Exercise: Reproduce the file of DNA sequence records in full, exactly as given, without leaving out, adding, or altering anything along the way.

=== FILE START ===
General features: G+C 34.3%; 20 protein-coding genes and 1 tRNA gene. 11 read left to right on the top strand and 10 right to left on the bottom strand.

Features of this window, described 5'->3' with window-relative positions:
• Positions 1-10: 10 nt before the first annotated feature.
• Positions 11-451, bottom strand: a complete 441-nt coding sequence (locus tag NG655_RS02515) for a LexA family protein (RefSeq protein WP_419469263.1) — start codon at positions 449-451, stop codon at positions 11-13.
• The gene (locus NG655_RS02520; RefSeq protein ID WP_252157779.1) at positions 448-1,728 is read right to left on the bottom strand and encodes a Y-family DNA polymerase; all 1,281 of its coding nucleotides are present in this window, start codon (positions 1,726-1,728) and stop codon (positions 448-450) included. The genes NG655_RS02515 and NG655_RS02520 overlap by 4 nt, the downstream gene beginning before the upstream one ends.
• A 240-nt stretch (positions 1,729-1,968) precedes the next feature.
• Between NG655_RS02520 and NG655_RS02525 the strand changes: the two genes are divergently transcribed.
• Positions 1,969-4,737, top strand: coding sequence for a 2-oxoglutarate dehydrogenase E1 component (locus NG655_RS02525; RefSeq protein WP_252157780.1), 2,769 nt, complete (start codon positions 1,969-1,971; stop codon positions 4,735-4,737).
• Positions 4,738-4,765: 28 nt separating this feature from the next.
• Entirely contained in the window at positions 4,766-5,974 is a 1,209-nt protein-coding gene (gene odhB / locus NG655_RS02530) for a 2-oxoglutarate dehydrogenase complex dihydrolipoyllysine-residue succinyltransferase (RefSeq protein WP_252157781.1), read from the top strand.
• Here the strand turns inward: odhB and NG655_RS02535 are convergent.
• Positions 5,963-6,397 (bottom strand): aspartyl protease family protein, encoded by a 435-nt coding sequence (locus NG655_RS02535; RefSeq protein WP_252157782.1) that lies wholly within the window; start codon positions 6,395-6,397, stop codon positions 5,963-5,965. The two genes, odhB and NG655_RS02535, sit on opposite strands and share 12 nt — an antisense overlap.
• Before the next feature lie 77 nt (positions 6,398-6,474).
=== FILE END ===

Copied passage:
General features: G+C 34.3%; 20 protein-coding genes and 1 tRNA gene. 11 read left to right on the top strand and 10 right to left on the bottom strand.

Features of this window, described 5'->3' with window-relative positions:
• Positions 1-10: 10 nt before the first annotated feature.
• Positions 11-451, bottom strand: a complete 441-nt coding sequence (locus tag NG655_RS02515) for a LexA family protein (RefSeq protein WP_419469263.1) — start codon at positions 449-451, stop codon at positions 11-13.
• The gene (locus NG655_RS02520; RefSeq protein ID WP_252157779.1) at positions 448-1,728 is read right to left on the bottom strand and encodes a Y-family DNA polymerase; all 1,281 of its coding nucleotides are present in this window, start codon (positions 1,726-1,728) and stop codon (positions 448-450) included. The genes NG655_RS02515 and NG655_RS02520 overlap by 4 nt, the downstream gene beginning before the upstream one ends.
• A 240-nt stretch (positions 1,729-1,968) precedes the next feature.
• Between NG655_RS02520 and NG655_RS02525 the strand changes: the two genes are divergently transcribed.
• Positions 1,969-4,737, top strand: coding sequence for a 2-oxoglutarate dehydrogenase E1 component (locus NG655_RS02525; RefSeq protein WP_252157780.1), 2,769 nt, complete (start codon positions 1,969-1,971; stop codon positions 4,735-4,737).
• Positions 4,738-4,765: 28 nt separating this feature from the next.
• Entirely contained in the window at positions 4,766-5,974 is a 1,209-nt protein-coding gene (gene odhB / locus NG655_RS02530) for a 2-oxoglutarate dehydrogenase complex dihydrolipoyllysine-residue succinyltransferase (RefSeq protein WP_252157781.1), read from the top strand.
• Here the strand turns inward: odhB and NG655_RS02535 are convergent.
• Positions 5,963-6,397 (bottom strand): aspartyl protease family protein, encoded by a 435-nt coding sequence (locus NG655_RS02535; RefSeq protein WP_252157782.1) that lies wholly within the window; start codon positions 6,395-6,397, stop codon positions 5,963-5,965. The two genes, odhB and NG655_RS02535, sit on opposite strands and share 12 nt — an antisense overlap.
• Before the next feature lie 77 nt (positions 6,398-6,474).